DEAR HARRIETTE: In the past few weeks, there's been a major shake-up in the leadership at my place of worship, resulting in discord with the church members. I've heard that some of the members are planning to leave the church to worship somewhere else. I would like to know what I can do to keep morale up while we are going through our transition. -- Tough Times, Memphis, Tenn.
DEAR TOUGH TIMES: When there is significant difficulty in a church community, particularly when it involves the leadership, it is natural that some parishioners will choose to leave.
For you, what's most important is to decide how you feel about the shake-up that has occurred. Do you believe your institution can weather this storm in a way that will make you still feel welcome? Do you want to stay? Is there another house of worship you want to consider attending? Who can you talk to in your church to figure out what's really going on?
Since you want to help boost morale, it sounds like you want to step into a leadership role yourself. If so, you need to know where things stand now throughout the organization's leadership. Then be clear on your spiritual principles. If you believe in the power of prayer, for example, you might suggest that the congregation begin a special prayer circle where you pray and talk about the challenges the congregation is facing.
DEAR HARRIETTE: When average people eat breakfast, they usually drink a beverage that's associated with the first meal of the day, i.e., fruit juice, water, tea or coffee. Not my best friend. He is the exception to the rule. My friend drinks beer, with a bagel and cream cheese on the side. He claims it's a breakfast of champions.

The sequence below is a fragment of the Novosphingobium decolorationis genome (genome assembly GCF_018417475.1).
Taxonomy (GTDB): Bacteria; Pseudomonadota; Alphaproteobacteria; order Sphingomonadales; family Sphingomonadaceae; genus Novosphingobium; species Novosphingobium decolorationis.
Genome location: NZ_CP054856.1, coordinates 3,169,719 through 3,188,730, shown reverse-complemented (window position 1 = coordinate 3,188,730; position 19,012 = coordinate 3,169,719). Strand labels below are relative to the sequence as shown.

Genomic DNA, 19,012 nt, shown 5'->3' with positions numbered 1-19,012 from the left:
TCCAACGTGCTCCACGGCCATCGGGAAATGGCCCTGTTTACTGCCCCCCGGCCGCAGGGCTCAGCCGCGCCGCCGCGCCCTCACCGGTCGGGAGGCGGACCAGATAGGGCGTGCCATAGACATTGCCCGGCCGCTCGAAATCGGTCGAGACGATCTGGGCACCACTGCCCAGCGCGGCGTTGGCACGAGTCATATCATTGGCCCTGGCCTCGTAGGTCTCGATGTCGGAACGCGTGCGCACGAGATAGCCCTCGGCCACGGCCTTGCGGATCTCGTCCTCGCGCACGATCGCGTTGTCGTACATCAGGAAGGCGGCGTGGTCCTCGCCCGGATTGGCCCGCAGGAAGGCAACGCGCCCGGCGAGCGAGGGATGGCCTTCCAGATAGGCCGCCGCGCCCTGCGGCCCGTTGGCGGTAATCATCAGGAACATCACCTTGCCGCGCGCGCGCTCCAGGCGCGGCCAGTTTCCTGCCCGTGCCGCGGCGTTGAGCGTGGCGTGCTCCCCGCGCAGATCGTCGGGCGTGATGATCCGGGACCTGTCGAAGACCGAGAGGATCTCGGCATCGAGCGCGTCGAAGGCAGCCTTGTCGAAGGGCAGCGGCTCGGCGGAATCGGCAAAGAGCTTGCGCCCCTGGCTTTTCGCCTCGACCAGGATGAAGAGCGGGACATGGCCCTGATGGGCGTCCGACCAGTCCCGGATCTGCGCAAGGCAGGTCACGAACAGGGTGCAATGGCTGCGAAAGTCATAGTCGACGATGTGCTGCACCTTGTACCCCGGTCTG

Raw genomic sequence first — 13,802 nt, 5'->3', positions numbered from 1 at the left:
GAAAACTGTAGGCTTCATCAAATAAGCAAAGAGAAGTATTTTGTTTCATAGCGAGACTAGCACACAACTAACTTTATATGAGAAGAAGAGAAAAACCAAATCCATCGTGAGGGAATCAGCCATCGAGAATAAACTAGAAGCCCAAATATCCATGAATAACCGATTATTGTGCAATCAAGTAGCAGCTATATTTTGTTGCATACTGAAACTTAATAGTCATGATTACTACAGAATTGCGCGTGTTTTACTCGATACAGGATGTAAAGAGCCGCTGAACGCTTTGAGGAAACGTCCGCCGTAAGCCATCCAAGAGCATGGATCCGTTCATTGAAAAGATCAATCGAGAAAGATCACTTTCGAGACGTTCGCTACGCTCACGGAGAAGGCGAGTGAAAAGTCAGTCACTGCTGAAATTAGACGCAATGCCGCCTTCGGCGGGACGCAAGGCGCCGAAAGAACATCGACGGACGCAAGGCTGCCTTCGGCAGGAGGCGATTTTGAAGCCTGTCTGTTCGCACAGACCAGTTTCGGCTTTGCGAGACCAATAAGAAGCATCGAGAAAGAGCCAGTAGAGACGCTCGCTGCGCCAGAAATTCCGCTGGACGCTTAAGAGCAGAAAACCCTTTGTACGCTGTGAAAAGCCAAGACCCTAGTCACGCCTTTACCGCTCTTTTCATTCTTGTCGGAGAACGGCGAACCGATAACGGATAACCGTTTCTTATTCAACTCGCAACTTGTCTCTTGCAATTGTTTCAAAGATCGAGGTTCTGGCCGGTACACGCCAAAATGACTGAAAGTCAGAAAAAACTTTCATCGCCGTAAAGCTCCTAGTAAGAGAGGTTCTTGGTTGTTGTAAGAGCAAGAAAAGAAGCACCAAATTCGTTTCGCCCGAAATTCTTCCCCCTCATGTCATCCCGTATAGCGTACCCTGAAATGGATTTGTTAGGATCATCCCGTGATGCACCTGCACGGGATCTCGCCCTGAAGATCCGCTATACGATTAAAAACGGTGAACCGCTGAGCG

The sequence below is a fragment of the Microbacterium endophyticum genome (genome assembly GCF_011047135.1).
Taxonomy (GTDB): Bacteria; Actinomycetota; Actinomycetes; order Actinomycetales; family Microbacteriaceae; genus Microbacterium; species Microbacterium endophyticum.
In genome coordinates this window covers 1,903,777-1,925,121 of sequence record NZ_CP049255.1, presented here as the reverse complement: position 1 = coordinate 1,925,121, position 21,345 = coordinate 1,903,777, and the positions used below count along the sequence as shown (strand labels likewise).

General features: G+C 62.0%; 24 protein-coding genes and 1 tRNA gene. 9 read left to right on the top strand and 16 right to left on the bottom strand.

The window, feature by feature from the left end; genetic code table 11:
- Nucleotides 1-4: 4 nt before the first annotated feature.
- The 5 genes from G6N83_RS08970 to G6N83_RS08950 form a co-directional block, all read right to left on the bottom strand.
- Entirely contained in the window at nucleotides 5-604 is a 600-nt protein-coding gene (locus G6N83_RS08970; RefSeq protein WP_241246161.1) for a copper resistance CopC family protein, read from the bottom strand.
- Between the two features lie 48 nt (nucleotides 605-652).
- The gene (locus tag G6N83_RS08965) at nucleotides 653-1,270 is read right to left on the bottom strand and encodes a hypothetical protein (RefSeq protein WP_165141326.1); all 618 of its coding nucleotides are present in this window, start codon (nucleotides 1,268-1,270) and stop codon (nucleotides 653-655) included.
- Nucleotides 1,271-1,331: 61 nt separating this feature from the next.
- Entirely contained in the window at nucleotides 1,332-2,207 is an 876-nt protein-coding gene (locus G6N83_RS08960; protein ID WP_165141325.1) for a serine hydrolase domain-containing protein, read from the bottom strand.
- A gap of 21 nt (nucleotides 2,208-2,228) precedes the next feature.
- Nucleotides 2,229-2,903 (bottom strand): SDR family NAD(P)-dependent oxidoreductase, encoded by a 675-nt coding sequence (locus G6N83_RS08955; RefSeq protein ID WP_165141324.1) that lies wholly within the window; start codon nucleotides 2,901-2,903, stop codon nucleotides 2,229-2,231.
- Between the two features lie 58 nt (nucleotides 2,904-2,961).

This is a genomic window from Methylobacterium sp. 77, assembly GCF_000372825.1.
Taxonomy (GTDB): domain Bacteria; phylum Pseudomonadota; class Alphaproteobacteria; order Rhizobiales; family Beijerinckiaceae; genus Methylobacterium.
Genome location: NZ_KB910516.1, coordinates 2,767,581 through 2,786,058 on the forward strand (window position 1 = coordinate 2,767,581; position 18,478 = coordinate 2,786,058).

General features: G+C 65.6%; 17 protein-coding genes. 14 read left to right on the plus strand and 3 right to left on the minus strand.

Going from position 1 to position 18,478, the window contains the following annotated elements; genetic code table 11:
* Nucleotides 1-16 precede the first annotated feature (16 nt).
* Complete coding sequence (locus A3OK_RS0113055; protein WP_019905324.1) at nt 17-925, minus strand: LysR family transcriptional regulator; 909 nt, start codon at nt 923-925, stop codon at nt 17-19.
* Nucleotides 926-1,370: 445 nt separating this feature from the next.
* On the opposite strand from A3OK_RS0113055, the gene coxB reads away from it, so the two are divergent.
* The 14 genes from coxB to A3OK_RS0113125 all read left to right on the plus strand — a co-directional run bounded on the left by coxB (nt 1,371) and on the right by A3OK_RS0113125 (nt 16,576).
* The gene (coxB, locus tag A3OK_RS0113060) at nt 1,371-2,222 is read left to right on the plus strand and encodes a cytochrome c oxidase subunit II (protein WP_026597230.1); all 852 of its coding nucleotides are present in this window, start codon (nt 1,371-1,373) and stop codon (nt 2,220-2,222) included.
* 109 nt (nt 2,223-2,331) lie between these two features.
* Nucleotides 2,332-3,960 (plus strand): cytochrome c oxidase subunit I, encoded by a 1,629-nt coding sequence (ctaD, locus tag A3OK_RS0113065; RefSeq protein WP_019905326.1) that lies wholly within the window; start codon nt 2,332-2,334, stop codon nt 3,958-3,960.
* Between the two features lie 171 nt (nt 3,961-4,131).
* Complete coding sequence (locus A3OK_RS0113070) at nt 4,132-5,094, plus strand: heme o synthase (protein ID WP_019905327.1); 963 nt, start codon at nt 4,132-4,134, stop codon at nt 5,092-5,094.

I love my best friend, but I think he is insane. Can you offer some insight to this problem? -- Friend to the End, Queens, N.Y.
DEAR FRIEND TO THE END: Your friend is living in a fantasy world. He knows that beer is not a breakfast drink.
Do you think your best friend is unhappy? I ask, because if someone chooses to get intoxicated shortly after waking up, there's a good chance he isn't content. Indeed, it could mean that he is intent on escaping his life.
If you think he's unhappy, you could -- as his best friend -- start talking to him about what's going on with him. Ultimately, he has to wake up to the reality of his life. You cannot do that for him. You can only nudge him.
You also could invite him to breakfast and tell him you are making him a healthy morning meal. Ask him to indulge you and enjoy it. Will you convince him to change his ways? Doubtful. You may be able to get him to eat well once in a while.